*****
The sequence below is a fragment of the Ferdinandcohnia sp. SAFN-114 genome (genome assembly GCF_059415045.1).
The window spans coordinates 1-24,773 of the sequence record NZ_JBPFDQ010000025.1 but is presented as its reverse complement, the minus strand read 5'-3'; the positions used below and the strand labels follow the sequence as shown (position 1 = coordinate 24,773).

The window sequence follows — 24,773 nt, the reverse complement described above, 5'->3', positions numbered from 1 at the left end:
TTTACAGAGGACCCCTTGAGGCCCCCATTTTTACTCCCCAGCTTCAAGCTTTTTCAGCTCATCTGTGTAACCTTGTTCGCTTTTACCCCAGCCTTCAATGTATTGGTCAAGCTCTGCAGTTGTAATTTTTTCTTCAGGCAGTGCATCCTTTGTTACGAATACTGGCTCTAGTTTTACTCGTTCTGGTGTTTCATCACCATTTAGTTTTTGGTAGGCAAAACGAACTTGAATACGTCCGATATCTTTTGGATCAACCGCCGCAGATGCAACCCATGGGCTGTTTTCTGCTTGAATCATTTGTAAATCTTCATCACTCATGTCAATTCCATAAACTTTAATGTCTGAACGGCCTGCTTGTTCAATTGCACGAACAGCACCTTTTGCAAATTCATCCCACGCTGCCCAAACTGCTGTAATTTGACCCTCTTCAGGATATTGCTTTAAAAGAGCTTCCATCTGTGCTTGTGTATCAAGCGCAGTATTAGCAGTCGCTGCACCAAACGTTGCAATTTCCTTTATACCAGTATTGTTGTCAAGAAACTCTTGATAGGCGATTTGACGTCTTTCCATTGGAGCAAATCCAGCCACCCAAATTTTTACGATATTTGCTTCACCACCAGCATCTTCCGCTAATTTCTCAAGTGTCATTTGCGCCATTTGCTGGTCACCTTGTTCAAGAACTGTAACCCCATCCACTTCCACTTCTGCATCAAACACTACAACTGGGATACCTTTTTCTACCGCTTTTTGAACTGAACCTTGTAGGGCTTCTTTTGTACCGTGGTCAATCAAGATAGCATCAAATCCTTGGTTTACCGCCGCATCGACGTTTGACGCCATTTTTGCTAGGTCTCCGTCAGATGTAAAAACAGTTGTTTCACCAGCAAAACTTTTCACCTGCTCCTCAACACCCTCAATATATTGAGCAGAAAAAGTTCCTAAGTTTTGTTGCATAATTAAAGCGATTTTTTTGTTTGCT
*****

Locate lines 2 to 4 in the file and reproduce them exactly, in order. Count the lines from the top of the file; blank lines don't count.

The window spans coordinates 1-24,773 of the sequence record NZ_JBPFDQ010000025.1 but is presented as its reverse complement, the minus strand read 5'-3'; the positions used below and the strand labels follow the sequence as shown (position 1 = coordinate 24,773).

The window sequence follows — 24,773 nt, the reverse complement described above, 5'->3', positions numbered from 1 at the left end:
TTTACAGAGGACCCCTTGAGGCCCCCATTTTTACTCCCCAGCTTCAAGCTTTTTCAGCTCATCTGTGTAACCTTGTTCGCTTTTACCCCAGCCTTCAATGTATTGGTCAAGCTCTGCAGTTGTAATTTTTTCTTCAGGCAGTGCATCCTTTGTTACGAATACTGGCTCTAGTTTTACTCGTTCTGGTGTTTCATCACCATTTAGTTTTTGGTAGGCAAAACGAACTTGAATACGTCCGATATCTTTTGGATCAACCGCCGCAGATGCAACCCATGGGCTGTTTTCTGCTTGAATCATTTGTAAATCTTCATCACTCATGTCAATTCCATAAACTTTAATGTCTGAACGGCCTGCTTGTTCAATTGCACGAACAGCACCTTTTGCAAATTCATCCCACGCTGCCCAAACTGCTGTAATTTGACCCTCTTCAGGATATTGCTTTAAAAGAGCTTCCATCTGTGCTTGTGTATCAAGCGCAGTATTAGCAGTCGCTGCACCAAACGTTGCAATTTCCTTTATACCAGTATTGTTGTCAAGAAACTCTTGATAGGCGATTTGACGTCTTTCCATTGGAGCAAATCCAGCCACCCAAATTTTTACGATATTTGCTTCACCACCAGCATCTTCCGCTAATTTCTCAAGTGTCATTTGCGCCATTTGCTGGTCACCTTGTTCAAGAACTGTAACCCCATCCACTTCCACTTCTGCATCAAACACTACAACTGGGATACCTTTTTCTACCGCTTTTTGAACTGAACCTTGTAGGGCTTCTTTTGTACCGTGGTCAATCAAGATAGCATCAAATCCTTGGTTTACCGCCGCATCGACGTTTGACGCCATTTTTGCTAGGTCTCCGTCAGATGTAAAAACAGTTGTTTCACCAGCAAAACTTTTCACCTGCTCCTCAACACCCTCAATATATTGAGCAGAAAAAGTTCCTAAGTTTTGTTGCATAATTAAAGCGATTTTTTTGTTTGCT